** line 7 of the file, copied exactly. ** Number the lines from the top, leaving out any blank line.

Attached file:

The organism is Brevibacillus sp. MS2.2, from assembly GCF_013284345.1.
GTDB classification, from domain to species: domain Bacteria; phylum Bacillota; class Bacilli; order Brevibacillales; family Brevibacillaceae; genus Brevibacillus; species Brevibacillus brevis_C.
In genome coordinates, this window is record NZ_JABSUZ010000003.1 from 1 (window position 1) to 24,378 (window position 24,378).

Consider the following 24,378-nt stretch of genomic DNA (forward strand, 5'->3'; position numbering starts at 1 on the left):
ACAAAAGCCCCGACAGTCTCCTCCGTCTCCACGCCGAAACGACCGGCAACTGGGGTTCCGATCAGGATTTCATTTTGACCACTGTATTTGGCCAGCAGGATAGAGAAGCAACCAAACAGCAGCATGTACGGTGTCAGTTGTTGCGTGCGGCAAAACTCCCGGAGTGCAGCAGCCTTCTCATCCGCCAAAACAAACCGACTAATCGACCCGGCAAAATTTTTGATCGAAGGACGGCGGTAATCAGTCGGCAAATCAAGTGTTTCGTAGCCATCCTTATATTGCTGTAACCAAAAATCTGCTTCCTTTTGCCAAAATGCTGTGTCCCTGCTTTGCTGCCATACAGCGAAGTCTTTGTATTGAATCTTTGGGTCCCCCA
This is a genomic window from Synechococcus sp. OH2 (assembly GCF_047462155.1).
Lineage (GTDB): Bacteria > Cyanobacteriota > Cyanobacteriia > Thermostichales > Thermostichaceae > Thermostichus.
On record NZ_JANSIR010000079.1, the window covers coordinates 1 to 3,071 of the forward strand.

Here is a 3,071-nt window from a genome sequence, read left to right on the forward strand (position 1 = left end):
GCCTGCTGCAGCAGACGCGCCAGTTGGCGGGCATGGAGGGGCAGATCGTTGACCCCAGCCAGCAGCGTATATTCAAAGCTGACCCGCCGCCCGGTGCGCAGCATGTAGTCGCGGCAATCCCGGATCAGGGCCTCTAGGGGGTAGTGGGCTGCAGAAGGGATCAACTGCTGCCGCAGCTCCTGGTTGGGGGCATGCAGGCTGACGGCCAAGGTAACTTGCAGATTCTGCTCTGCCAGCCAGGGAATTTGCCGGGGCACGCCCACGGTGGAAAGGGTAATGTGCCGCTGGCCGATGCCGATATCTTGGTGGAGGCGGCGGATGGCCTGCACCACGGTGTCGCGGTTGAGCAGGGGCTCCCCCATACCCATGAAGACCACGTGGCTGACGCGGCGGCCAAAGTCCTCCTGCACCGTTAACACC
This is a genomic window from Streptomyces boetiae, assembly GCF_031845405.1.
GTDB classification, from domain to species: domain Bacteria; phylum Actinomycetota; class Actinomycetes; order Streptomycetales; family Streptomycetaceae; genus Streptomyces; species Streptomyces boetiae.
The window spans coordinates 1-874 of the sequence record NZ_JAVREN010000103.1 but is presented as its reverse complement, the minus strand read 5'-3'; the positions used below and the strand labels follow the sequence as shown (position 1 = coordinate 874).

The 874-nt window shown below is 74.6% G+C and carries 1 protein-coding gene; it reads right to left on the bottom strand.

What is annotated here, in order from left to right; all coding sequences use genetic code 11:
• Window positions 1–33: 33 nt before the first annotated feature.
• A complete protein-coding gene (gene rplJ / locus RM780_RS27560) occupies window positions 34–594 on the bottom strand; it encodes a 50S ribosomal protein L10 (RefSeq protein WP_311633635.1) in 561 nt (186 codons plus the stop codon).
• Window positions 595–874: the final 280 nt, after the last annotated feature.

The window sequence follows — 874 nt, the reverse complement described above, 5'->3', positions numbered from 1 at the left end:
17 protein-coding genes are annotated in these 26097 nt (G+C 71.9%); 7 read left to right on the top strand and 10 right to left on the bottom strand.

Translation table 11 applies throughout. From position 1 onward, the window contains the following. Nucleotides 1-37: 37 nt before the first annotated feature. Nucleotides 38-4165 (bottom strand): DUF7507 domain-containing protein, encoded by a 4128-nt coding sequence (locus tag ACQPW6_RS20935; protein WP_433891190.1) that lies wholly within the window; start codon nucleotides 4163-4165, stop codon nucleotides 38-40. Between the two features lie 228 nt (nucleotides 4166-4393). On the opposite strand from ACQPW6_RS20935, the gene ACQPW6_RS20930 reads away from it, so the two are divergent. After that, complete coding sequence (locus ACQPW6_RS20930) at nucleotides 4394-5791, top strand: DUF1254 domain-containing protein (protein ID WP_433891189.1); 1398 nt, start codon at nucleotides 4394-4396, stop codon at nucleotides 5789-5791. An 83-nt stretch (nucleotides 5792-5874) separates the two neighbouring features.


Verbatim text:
Lineage (GTDB): Bacteria > Cyanobacteriota > Cyanobacteriia > Thermostichales > Thermostichaceae > Thermostichus.